Drawing his attention away from the window, a macaw, or some other exotic breed, now stirred within its dulled bronze cage. The raw pink spindles of its feet gripped the perch as it shifted awkwardly, keeping in its blue, green and yellow feathers. He noticed a jagged hole in the drip of its beak, imagining a nail had been driven through; while eyes bruised as cobbles seemed to swell and throw back only a cold, blanked universe.

Had Sickert portrayed such a bird, hidden in some dark corner of his painting? Pecking at its small, chained mirror, he wondered if it had been changed entirely when first confronted by its own image. What the bird had imagined itself to be before.

“I can remove him if you would prefer? Though he’s been here longer than any tenant. I’d hate to issue the eviction notice at his age.””

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Pseudopod 390: Party Games

by Richard Farren Barber.

“Party Games” has never previously been published. “I am fascinated by the black/white viewpoint children often have upon life. Something is either wrong or it is right – with children there are no mitigating circumstances. This makes it so much more shocking when a child discovers that not everyone plays by the rules. Life really is unfair.”

RICHARD FARREN Barber was born in Nottingham in July 1970. After studying in London he returned to the East Midlands. He lives with his wife and son and works as a Development Services Manager for a local university. He has had stories published in Alt-Dead, Alt Zombie, Blood Oranges, The British Fantasy Society Journal, Fever Dreams, The Horror Zine, Murky Depths, Midnight Echo, Midnight Street, Morpheus Tales, Night Terrors II, The House of Horror, Siblings, The 13 Ghosts of Christmas, Trembles, Terror Scribes and many others. His work has been broadcast on BBC Radio Derby and Erewash Sound. His first novella “The Power of Nothing” was published by Damnation Books in September 2013. His second novella “The Sleeping Dead” will be published by DarkFuse in August 2014. His website is Richard Farren Barber.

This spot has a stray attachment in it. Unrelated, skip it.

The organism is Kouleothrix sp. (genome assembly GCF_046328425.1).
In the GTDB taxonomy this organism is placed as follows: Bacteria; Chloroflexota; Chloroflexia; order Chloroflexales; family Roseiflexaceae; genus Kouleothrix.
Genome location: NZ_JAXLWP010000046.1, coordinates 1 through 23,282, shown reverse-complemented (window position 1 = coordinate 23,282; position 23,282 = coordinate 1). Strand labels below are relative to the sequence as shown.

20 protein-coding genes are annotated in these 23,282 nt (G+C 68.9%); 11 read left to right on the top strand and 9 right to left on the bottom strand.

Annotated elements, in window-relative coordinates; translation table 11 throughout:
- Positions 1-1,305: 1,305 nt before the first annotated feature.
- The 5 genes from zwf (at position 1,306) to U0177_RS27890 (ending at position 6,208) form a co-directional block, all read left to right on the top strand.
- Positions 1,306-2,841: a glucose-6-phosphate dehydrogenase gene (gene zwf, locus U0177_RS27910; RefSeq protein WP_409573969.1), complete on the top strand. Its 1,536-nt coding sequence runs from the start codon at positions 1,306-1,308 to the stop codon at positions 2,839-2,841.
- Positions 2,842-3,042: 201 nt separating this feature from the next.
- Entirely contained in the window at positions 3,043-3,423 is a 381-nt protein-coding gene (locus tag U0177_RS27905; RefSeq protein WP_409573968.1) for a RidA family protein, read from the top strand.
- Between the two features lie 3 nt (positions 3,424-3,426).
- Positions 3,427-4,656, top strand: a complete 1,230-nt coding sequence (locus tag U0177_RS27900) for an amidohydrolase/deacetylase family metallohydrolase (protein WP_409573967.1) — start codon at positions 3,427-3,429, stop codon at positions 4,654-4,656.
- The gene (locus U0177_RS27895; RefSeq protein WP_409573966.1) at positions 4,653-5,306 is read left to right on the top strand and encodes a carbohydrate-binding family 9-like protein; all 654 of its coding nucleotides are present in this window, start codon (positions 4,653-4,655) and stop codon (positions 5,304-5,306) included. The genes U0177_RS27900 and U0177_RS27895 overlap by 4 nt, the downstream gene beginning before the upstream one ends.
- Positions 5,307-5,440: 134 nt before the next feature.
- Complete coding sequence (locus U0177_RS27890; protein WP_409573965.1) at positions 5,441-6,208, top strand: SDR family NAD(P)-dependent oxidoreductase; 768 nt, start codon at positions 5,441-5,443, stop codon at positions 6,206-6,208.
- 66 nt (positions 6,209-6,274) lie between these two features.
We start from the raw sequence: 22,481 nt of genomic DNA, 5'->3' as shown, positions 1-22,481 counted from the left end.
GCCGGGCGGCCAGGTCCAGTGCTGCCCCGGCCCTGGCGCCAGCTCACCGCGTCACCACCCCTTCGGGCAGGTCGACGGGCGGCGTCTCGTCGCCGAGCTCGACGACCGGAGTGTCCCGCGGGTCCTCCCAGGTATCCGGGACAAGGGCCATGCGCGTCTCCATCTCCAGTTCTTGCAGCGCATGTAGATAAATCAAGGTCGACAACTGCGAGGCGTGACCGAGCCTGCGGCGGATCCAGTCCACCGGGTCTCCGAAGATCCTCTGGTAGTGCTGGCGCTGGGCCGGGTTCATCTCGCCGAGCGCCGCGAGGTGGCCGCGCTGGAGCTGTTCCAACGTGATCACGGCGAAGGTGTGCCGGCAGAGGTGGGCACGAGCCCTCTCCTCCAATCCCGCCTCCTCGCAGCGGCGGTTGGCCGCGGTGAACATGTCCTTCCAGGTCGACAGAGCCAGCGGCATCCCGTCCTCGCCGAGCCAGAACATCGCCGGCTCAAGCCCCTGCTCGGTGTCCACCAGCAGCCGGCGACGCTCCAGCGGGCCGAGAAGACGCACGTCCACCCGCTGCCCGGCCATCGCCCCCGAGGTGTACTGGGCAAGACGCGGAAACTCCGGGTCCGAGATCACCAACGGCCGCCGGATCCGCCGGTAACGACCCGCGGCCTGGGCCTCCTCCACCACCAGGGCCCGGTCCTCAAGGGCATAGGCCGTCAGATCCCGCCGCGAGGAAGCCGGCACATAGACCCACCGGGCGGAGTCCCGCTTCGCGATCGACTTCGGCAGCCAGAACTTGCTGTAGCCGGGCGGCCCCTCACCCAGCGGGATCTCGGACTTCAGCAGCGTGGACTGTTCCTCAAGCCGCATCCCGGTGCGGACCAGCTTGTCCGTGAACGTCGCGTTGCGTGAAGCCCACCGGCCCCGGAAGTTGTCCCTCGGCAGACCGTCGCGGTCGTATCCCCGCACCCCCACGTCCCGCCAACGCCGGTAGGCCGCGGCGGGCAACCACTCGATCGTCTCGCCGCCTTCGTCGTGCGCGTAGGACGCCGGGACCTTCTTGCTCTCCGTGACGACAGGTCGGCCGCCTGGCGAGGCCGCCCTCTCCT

Your reader – Tina Connolly – lives with her family in Portland, Oregon. Her stories have appeared in Lightspeed, Tor.com, Strange Horizons, and Beneath Ceaseless Skies. Her first fantasy novel, IRONSKIN (Tor 2012), was nominated for a Nebula, and the sequel COPPERHEAD is now out from Tor – the final book in the series, SILVERBLIND, comes out this October. Her fiction and narration has appeared on all three Escape Artists casts. She has also contributed voicework to many other projects, including the recent anthology from John Joseph Adams and Hugh Howey, THE END IS NIGH. She runs the Parsec-winning flash fiction podcast Toasted Cake, and her website is Tina Connolly.com.

Info on “End Is Nigh” can be found at the Amazon link (music under the promo is “Meet me at the place” by Glass Boy, available at: Free Music Archive).

Please donate what you can to help Talliston House survive!

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“As Helen walked to the front of the hall she could hear them whispering behind her back. The sound of their voices crashed on her shoulders like a wave. She couldn’t make out anything they said – a couple of times she thought she heard her name within the tidal brush of noise, but she ignored it.

‘I’m ready,’ she called.

‘Put on the blindfold.’

The voice came from so close to her ear she thought the woman was standing directly beside her. Helen was tempted to open her eyes and look, but she wasn’t a cheat.

She shook her head. ‘No.’

‘You have to put on the blindfold.’”